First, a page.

While stock analysts and investors seem to have been assuaged by Mark Zuckerberg's response this week to the data misuse scandal and its lack of revenue impact so far, experts say Facebook's (FB) - Get Report CEO may be in danger of losing the public's all-important trust.
Zuckerberg has always been a polarizing figure, said Q Scores Executive Vice President Henry Schafer. Back in 2011, Schafer said Zuckerberg's negative Q score -- the percentage of those familiar with him who ranked him as fair or poor -- was 29%, higher than the average of 22% for business executives. By February of this year, his negative score had improved to 25%. The next time Q scores will be tallied is in July, and Schafer said Zuckerberg's negative Q scores may well increase as the public judges his responses to the Cambridge Analytica data scandal.
"He hates to be in the media, doesn't like doing interviews and I think it hurts his image," Schafer said. "There's a feeling you're hiding something."
A Stifel survey published in January showed that 70% of users were concerned with how Facebook uses its personal data, and 57% said that their concern increased since reports surrounding the 2016 Presidential election.
During a Q&A with reporters Wednesday, Zuckerberg took full responsibility for the scandal, but added that mistakes like these were inevitable when you're building something as ambitious as Facebook "and if we had gotten this right, we would have messed something else up," he said.
But Clarity Chief Communications Officer Loring Barnes said comments like this do little to inspire confidence, as they set the expectation that Facebook users "should accept some screw-ups...an expectation that you don't expect from such a consequential global brand."
"I don't want excuses," Barnes said. "I want a confident leader who stands behind every aspect of the business."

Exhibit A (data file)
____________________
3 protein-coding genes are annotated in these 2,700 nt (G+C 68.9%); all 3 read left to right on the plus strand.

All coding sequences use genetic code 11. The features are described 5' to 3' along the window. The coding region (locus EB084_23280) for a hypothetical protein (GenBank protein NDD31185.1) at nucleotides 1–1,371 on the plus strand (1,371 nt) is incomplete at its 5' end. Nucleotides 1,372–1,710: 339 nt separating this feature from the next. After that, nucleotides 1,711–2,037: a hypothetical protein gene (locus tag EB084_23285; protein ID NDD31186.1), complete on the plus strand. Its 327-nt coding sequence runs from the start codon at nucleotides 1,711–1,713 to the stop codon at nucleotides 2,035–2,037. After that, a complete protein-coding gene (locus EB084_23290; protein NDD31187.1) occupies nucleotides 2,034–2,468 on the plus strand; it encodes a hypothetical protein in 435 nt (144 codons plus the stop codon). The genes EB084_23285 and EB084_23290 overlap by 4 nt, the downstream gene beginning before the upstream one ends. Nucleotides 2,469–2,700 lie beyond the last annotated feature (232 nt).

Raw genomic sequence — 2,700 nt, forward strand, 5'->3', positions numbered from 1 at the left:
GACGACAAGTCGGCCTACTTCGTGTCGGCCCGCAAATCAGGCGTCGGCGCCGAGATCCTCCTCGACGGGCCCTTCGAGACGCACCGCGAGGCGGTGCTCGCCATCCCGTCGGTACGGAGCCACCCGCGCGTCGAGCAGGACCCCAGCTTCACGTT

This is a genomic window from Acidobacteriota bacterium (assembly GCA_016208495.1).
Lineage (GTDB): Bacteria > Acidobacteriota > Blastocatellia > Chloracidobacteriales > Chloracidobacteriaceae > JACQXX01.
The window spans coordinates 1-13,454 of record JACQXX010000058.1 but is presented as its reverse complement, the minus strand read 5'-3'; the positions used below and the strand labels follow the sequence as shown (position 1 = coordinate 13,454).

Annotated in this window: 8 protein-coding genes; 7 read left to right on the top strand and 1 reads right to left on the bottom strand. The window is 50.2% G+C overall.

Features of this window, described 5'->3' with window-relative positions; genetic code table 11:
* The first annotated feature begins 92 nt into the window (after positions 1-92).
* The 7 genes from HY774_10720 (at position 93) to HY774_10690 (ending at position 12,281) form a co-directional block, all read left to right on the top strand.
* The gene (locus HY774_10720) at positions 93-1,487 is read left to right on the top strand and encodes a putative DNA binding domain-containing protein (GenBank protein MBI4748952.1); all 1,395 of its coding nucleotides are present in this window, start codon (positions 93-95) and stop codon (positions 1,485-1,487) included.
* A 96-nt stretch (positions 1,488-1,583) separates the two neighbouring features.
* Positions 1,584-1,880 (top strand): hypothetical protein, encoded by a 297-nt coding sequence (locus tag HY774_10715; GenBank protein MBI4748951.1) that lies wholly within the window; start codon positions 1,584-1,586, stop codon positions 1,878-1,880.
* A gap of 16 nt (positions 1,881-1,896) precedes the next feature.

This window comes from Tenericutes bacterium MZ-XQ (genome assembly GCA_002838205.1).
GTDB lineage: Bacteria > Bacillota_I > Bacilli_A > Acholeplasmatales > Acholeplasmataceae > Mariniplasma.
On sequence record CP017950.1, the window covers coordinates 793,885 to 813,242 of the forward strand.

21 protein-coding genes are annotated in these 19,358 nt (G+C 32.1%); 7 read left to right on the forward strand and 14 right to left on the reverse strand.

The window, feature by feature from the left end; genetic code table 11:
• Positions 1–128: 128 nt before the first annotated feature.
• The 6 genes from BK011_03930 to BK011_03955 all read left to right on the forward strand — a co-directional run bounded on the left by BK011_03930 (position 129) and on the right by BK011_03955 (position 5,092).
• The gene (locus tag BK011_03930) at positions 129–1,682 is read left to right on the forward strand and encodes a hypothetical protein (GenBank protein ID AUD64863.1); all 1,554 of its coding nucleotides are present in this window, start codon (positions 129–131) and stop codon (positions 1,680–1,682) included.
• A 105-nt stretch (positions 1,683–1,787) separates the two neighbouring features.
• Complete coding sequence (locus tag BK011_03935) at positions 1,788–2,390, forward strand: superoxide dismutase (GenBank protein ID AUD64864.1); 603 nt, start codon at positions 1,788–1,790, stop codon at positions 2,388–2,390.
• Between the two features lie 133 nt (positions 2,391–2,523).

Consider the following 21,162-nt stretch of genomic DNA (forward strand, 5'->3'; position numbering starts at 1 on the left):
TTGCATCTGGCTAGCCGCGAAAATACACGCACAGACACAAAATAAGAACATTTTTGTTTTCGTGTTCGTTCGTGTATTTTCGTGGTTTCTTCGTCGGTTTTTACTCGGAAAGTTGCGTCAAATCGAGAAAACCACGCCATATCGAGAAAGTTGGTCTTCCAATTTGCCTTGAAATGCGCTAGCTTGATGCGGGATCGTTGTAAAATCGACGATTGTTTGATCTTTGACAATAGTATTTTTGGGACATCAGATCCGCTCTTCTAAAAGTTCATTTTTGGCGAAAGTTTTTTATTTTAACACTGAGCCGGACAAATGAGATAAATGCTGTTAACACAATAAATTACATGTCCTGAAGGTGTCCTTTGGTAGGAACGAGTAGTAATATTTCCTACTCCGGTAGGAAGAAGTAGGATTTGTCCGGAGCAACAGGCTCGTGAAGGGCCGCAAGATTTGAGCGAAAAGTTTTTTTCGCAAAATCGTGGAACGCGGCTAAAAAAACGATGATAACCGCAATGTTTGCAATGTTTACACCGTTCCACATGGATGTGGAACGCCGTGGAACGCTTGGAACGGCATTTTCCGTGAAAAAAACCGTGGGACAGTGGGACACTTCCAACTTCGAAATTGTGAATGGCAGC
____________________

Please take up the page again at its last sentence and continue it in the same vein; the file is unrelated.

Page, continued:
Meanwhile, Zuckerberg has been responding to calls for action and transparency from disgruntled users, who have been promoting the hashtag #DeleteFacebook, as well as to lawmakers seeking to hold him and the company accountable, such as Minnesota Senator Amy Klobuchar.
Instead of holding conference calls with reporters and going on CNN, Barnes said Zuckerberg would foster more trust among users by communicating updates to users on the social network itself. Since the scandal began, Zuckerberg has used his public Facebook profile to share updates and the company has provided information on its official newsroom page. But nothing about Cambridge Analytica appears to have been posted on the site itself.
"Why they have allowed the message to be dragged out of them by the media is antithetical to what Facebook espouses to be -- a place where people are connected in very real time," Barnes said.
Crisis Management Consultants chairman Eric Schiffer said that Facebook mishandled the scandal early, starting with a lack of transparency around the data misuse. "Their response to crisis management is too slick and comes across as manufactured," Schiffer said.
The company has little room for errors like these, even if they're ones that Zuckerberg believes are inevitable, said Peter Tran, vice president and head of global cyber defense and security strategy at Worldpay. As an example, Tran pointed to the admission this week that users' public Facebook information could be scraped easily using the platform's search and recovery tool. "Given the scale and sophistication of the activity we've seen, we believe most people on Facebook could have had their public profile scraped in this way," Facebook wrote in its newsroom blog.
What Facebook didn't note, however, was that this profile information could have helped cybercriminals gain access to banking and other sensitive accounts since this information is often used as answers to security questions for account and password recovery, according to Tran.
Zuckerberg has a chance to turn things around, according to Barnes, depending on how he and the company handle the coming weeks. In particular, Barnes said Zuckerberg should utilize assets such as Chief Operating Officer Sheryl Sandberg to reach users in a meaningful way to restore faith in the company.
"If he handles himself well and embraces the assets he has ... he can create a new trajectory," Barnes said.
Unfortunately for Zuckerberg, the spotlight isn't leaving him anytime soon. He's scheduled to appear in front of Congress committees next Tuesday and Wednesday, where he will face tough questions from lawmakers about Facebook's mishandling of data.